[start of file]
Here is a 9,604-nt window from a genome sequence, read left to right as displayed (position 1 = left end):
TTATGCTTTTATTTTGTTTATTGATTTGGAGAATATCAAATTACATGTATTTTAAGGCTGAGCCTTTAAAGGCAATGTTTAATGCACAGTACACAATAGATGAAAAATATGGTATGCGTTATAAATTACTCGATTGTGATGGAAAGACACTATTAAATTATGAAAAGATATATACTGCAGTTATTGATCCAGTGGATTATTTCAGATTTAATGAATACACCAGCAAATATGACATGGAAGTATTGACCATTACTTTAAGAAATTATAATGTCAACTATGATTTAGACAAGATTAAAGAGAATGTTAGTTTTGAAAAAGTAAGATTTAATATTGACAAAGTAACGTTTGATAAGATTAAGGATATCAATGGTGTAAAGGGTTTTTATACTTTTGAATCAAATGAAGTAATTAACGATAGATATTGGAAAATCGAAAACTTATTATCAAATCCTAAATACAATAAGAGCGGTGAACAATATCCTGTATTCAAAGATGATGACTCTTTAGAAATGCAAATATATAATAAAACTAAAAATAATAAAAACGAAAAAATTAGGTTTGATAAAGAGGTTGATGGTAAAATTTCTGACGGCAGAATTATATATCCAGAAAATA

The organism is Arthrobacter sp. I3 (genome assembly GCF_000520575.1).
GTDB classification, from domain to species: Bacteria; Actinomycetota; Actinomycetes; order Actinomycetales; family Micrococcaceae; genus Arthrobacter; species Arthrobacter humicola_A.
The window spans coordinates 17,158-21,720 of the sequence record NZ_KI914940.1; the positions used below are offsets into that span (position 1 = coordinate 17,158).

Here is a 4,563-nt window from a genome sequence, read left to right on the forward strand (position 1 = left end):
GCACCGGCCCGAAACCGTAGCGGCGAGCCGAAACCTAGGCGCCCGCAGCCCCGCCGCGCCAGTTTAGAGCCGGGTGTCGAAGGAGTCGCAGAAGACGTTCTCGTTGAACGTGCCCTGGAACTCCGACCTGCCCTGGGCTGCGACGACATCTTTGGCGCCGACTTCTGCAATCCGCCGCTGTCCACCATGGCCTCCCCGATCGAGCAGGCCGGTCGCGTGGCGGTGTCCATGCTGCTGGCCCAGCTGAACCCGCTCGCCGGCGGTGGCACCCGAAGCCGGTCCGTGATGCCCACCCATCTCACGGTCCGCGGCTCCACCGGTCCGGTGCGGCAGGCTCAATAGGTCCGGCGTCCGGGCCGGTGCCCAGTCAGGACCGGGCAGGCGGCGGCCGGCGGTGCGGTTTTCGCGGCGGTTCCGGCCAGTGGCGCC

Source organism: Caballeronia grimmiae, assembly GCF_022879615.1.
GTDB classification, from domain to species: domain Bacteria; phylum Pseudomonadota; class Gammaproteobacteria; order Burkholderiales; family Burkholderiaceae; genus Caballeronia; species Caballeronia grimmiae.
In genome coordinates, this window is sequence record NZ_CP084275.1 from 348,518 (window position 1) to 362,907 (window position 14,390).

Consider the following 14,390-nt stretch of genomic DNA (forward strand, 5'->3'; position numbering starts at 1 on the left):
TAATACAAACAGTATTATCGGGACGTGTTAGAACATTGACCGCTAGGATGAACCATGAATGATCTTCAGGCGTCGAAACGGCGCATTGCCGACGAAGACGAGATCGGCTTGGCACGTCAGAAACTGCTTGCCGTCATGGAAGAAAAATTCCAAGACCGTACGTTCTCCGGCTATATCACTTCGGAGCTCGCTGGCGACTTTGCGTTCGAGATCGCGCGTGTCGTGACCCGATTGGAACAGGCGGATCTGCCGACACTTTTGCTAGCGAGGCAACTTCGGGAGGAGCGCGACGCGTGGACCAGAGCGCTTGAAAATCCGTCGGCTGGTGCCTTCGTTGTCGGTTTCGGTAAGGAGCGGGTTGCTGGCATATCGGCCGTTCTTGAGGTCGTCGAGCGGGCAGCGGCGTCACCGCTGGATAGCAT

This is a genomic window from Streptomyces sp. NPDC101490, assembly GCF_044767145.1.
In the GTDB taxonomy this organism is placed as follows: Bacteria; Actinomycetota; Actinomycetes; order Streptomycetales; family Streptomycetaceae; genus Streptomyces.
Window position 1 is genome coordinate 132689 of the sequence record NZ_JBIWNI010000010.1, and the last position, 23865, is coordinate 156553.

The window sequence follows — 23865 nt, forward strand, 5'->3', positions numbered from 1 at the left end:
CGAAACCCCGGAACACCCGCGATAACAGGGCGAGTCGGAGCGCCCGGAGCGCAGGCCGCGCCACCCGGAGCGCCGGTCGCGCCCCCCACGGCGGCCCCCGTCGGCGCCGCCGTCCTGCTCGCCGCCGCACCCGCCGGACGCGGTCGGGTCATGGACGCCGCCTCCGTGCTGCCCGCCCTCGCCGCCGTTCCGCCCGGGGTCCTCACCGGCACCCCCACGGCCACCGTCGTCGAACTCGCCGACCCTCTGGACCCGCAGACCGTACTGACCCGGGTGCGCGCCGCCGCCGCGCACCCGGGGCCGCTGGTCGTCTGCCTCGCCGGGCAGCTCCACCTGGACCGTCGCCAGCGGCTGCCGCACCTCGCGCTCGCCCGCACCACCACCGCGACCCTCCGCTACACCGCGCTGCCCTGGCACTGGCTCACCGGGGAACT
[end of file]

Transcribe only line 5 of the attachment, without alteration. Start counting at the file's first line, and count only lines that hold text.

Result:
The window spans coordinates 17,158-21,720 of the sequence record NZ_KI914940.1; the positions used below are offsets into that span (position 1 = coordinate 17,158).